If Carmelo Anthony wants to be a Knick, he has the leverage to make it happen. But does he have the patience to play chicken with the Nuggets? Does he have the confidence to risk potentially losing some millions in the new collective bargaining agreement?

Conversely, do the Knicks have the patience and confidence to wait for him?

As Adrian Wojnarowski reports for Yahoo! Sports, the Nuggets and Nets remain hot and heavy in their lovemaking, with desperate intent to give birth to a deal. And as I've been warning you since August, both parties want nothing more than to see the Knicks wind up empty handed. For the Nuggets, it's a personal show of power -- that they didn't submit to the superstar's wishes -- and for the Nets it would be the first stone slung at Goliath as Mikhail Prokhorov attempts to topple the giant as his franchise prepares to move onto New York soil.

The Nets want this bad and it seems they're more desperate than the Knicks, who are feeling so good about their winning record that the debate is whether they should focus more on significantly upgrading areas of need at the center and backup guard positions, rather than tear up the roster for another superstar.

Make no mistake, the Knicks want Carmelo. They know they need another talent of that level to compete with the Celtics and Heat for a championship. But if you can't get the Nuggets to engage in meaningful conversations about trades, you can't ever get to the point of actually making a trade. It's like constantly asking a girl out on a date. Eventually you realize she ain't ever going to say yes and you are risking losing potential dates with other girls if you keep your Saturday night's clear just in case she does eventually say yes.

In the previous blog, I tried to come up with some creative scenarios that might work with the Nuggets, only to realize, upon deeper studying, that my ideas were flawed. And the more I talk to people about this situation the more I'm coming to the realization that it's less about what the Knicks have to offer and more about the fact that it's the Knicks, not their offer, that has the Nuggets turned off.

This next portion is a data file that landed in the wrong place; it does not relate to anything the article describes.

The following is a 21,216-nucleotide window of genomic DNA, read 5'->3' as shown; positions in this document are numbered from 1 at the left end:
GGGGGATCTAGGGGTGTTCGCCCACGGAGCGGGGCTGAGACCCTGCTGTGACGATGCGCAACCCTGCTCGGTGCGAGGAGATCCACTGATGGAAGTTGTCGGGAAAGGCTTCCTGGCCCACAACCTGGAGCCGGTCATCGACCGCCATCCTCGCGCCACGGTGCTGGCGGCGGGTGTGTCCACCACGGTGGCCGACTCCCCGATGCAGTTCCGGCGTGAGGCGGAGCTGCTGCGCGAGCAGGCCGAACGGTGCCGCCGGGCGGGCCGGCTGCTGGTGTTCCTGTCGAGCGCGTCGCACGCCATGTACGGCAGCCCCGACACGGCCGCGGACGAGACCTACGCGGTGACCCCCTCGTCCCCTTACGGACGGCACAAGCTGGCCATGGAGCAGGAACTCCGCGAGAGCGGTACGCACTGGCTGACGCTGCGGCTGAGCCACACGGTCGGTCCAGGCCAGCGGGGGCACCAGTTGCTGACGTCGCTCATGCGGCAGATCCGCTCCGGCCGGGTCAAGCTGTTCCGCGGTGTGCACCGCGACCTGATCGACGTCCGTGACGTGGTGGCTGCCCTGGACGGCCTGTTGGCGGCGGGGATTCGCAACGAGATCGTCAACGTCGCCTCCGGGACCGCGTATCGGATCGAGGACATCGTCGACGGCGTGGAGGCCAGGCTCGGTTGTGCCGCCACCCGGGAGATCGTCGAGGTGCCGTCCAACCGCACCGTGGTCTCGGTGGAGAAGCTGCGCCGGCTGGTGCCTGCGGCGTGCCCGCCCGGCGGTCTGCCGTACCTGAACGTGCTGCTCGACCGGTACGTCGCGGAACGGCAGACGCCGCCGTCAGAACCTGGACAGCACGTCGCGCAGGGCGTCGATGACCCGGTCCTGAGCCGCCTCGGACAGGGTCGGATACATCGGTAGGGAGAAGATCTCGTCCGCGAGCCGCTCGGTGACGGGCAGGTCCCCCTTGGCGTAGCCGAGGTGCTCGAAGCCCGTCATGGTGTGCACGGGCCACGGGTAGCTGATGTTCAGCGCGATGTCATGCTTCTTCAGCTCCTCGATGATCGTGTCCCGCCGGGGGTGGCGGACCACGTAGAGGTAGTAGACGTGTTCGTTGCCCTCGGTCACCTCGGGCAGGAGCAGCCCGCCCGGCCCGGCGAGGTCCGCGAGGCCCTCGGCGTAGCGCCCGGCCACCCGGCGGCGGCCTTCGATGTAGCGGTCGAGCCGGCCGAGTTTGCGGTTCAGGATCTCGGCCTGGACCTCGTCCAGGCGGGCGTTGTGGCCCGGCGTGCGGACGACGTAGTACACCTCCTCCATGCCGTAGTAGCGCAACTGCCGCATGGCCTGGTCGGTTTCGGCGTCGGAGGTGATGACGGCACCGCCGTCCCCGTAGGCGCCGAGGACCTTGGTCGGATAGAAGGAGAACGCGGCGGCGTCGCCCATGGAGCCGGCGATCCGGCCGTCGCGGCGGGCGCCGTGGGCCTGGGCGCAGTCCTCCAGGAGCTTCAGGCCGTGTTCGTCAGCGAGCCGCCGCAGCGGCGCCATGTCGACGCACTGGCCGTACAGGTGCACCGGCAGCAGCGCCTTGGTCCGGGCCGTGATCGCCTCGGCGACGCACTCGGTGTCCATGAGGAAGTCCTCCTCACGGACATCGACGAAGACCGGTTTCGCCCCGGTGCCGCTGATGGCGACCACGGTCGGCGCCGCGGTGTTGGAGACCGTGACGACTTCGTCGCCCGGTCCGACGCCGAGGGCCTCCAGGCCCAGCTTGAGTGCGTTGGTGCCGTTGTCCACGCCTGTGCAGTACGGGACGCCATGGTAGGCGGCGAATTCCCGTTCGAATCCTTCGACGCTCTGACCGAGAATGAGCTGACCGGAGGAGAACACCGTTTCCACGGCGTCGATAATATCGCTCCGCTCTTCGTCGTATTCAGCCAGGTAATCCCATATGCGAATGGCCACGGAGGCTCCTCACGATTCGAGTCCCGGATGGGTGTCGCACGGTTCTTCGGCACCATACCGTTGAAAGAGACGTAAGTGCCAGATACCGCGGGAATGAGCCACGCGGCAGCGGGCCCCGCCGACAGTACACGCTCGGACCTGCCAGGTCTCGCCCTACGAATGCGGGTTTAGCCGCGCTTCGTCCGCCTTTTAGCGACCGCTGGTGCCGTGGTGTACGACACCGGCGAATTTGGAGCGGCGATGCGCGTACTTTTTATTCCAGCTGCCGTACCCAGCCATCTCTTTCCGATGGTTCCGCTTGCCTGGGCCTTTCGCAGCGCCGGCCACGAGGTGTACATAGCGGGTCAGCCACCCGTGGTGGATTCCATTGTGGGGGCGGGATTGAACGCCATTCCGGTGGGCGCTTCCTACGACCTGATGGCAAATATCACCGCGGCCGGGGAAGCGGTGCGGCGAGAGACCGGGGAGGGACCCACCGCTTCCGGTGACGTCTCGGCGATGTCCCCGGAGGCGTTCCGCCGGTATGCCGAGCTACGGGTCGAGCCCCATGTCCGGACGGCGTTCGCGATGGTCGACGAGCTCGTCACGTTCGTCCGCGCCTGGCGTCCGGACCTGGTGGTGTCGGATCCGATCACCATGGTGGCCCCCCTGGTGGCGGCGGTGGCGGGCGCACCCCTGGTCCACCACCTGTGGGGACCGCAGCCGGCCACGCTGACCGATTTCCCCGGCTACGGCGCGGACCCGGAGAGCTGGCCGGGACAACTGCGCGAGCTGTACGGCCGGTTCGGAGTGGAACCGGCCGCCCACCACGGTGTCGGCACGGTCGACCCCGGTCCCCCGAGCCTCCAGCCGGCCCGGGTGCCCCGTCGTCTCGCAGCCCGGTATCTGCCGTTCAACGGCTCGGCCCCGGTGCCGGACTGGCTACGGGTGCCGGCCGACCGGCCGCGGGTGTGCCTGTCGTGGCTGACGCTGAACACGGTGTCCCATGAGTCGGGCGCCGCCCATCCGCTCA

Remember, the Kroenke's were there at Carmelo's wedding when Chris Paul made that infamous toast about he and Carmelo joining Amar'e Stoudemire in New York. There is a good relationship between the franchises at the ownership level, but that doesn't remove the competitive spirit. Plus, if you can get multiple first round picks and a 19-year-old power forward who was selected third overall, you've just set the foundation of a rebuild.

The best the Knicks can offer are young players who would be more of a re-set, not a rebuild. Sure, perhaps they can get a first rounder for Anthony Randolph, but it would be lottery protected for sure. And the 2014 first rounder the Knicks could also throw in is just too far away to sell to what will be a depressed fan base in Denver.

The Knicks can't really cut bait until they get word from Carmelo that he would accept an extension with the Nets, which, of course, is a form of tampering (yeah, because that kind of business doesn't go on in the NBA). But as the trade season starts to pick up and teams are starting to reach that point in the season where they decide whether to stay the course or abandon ship, the Knicks need to be agile enough to strike in certain areas: